US President Barack Obama announced on Wednesday his intention to lift economic sanctions on Myanmar in a meeting with the country's State Counsellor Aung San Suu Kyi at the Oval Office.
The economic restrictions were put in place due to ongoing human rights violations by the country's ruling military junta, which has been in power for 49 years.
Lifting sanctions "is the right thing to do in order to ensure that the people of Burma [Myanmar] see the rewards from a new way of doing business, and a new government," Obama said.
After the meeting with Suu Kyi, he told reporters that the changes would come into effect "soon."
"[The] United States intends to sign a loan guarantee with five local microfinance institutions to support over $10 million in loans to small businesses in Myanmar, which will increase access to food and support employment opportunities for communities in Myanmar," the White House said.
The two countries will also cooperate in several areas to promote democracy and ease ethnic and religious conflicts in the country.
We look forward to better, closer relations Daw Aung San Suu Kyi of Burma visiting the White House: https://t.co/maLP0kYREE
— The White House (@WhiteHouse) September 14, 2016
Suu Kyi’s visit was her first to Washington since she secured a sweeping victory against military rulers in last year's elections.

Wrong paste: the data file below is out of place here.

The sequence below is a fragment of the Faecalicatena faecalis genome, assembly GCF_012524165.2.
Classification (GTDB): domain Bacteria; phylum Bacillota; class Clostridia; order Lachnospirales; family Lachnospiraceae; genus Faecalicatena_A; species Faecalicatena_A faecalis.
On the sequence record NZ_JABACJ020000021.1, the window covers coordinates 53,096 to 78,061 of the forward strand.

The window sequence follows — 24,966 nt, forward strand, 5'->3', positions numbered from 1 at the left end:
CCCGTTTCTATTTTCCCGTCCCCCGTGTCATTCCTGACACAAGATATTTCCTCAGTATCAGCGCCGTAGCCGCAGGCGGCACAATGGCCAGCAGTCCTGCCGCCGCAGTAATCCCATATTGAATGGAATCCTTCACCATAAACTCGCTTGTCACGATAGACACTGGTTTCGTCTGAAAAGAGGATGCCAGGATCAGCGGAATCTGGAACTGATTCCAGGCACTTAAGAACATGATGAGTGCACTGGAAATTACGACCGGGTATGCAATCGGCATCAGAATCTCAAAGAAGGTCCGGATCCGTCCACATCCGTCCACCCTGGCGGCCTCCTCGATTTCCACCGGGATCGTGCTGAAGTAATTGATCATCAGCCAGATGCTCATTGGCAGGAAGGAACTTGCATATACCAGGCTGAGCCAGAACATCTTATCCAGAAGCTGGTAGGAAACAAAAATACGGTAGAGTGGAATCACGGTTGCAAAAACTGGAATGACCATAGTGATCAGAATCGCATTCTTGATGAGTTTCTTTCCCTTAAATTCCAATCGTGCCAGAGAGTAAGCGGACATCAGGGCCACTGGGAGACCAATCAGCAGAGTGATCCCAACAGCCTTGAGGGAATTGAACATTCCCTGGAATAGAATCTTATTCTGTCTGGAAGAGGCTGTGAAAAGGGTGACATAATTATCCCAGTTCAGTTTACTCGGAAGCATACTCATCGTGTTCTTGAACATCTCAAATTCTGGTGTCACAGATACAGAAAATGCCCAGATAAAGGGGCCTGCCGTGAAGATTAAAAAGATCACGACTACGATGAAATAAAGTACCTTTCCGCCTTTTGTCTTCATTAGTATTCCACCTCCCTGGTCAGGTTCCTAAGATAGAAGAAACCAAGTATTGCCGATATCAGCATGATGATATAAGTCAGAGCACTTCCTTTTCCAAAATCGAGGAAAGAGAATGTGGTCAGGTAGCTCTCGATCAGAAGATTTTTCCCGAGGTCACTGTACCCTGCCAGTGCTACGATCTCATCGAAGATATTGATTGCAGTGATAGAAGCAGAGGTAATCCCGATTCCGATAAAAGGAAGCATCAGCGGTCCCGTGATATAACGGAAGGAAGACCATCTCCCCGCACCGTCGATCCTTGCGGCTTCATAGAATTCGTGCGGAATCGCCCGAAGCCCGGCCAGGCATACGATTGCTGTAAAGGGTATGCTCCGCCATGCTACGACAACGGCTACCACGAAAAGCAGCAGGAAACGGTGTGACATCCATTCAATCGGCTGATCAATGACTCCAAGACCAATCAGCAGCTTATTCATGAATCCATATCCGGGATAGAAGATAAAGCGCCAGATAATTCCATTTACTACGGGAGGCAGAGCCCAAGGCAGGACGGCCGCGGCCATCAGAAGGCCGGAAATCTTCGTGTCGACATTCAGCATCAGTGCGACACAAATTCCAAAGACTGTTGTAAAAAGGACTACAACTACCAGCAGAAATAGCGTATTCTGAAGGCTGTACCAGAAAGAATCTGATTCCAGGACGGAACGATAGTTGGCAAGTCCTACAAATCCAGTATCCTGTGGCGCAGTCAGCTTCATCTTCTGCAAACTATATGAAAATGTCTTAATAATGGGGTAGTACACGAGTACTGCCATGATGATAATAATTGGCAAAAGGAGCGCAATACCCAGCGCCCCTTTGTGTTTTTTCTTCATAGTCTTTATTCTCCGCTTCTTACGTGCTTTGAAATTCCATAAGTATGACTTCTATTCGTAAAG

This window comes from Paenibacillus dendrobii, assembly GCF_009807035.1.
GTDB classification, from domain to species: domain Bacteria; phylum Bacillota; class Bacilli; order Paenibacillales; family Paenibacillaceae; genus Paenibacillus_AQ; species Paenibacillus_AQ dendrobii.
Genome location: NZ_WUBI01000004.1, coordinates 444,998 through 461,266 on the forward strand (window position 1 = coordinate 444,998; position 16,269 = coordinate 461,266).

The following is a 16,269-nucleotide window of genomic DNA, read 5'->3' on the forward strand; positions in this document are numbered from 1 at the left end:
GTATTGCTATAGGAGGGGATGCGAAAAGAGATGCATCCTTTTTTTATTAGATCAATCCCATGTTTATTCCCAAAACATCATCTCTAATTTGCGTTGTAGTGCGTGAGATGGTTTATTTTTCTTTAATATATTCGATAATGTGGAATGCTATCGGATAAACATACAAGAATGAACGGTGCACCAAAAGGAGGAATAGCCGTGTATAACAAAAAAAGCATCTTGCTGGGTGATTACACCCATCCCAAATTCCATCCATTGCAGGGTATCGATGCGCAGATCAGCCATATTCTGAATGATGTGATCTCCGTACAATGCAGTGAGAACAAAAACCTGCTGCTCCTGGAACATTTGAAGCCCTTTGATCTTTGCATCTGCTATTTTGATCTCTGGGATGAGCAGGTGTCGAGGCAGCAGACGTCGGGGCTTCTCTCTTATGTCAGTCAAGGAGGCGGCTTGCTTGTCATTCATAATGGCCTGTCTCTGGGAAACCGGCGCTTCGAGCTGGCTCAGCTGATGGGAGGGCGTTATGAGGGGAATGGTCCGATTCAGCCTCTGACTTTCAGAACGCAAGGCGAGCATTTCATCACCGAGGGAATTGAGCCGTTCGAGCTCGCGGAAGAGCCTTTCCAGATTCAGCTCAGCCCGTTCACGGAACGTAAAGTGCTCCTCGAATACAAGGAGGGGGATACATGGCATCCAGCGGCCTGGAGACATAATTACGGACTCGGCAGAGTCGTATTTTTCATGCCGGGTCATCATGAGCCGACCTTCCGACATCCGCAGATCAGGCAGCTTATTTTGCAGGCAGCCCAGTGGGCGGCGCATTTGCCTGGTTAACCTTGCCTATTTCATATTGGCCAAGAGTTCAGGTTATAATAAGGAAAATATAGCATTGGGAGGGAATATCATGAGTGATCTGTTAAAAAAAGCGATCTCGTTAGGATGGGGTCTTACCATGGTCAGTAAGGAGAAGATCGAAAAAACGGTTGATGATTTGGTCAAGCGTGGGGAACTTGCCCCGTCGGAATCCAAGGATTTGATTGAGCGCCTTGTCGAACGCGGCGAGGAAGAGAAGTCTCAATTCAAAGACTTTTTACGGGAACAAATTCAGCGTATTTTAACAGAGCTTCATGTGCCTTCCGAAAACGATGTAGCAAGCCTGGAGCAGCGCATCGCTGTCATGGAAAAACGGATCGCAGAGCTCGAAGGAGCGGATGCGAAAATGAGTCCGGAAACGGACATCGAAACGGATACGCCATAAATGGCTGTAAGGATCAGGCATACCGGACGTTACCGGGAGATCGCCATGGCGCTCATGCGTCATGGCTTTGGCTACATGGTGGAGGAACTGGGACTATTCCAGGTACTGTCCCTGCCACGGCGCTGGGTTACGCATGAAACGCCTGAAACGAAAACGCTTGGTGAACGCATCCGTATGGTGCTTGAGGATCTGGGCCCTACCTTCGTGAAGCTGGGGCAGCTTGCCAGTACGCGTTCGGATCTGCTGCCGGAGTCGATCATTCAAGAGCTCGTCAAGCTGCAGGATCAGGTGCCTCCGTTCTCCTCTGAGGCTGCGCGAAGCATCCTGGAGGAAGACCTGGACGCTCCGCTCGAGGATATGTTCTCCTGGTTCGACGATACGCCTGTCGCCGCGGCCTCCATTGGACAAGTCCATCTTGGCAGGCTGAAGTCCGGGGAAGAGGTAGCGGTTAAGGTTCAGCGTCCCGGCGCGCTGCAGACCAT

Despite that victory, Suu Kyi is still barred from holding the office of president under the country's military-drafted constitution because her sons are not citizens of Myanmar.
Instead, she serves as the country's de facto leader by holding the positions of foreign minister and state counselor.
The political relationship between the US and Myanmar worsened after the 1988 military coup in the country and violent suppression of pro-democracy demonstrations. A crackdown on peaceful protestors in September 2007 further strained the relationship.
However, Myanmar began a series of political, economic and administrative reforms in 2011 that saw Washington ease some sanctions in return.
The thaw in relations comes at a time when Washington is seeking regional dominance over the South China Sea in opposition to China.
The US has made a series of agreements with states in the region — including Vietnam and Indonesia — that are seeking international support against China.
— libbyliberal (@libbyliberalnyc) May 1, 2016
China claims most of the South China Sea, through which $5 trillion in ship-borne trade passes every year and is thought to potentially be a rich source of energy. The Philippines, Vietnam, Malaysia, Brunei and Taiwan also have overlapping claims.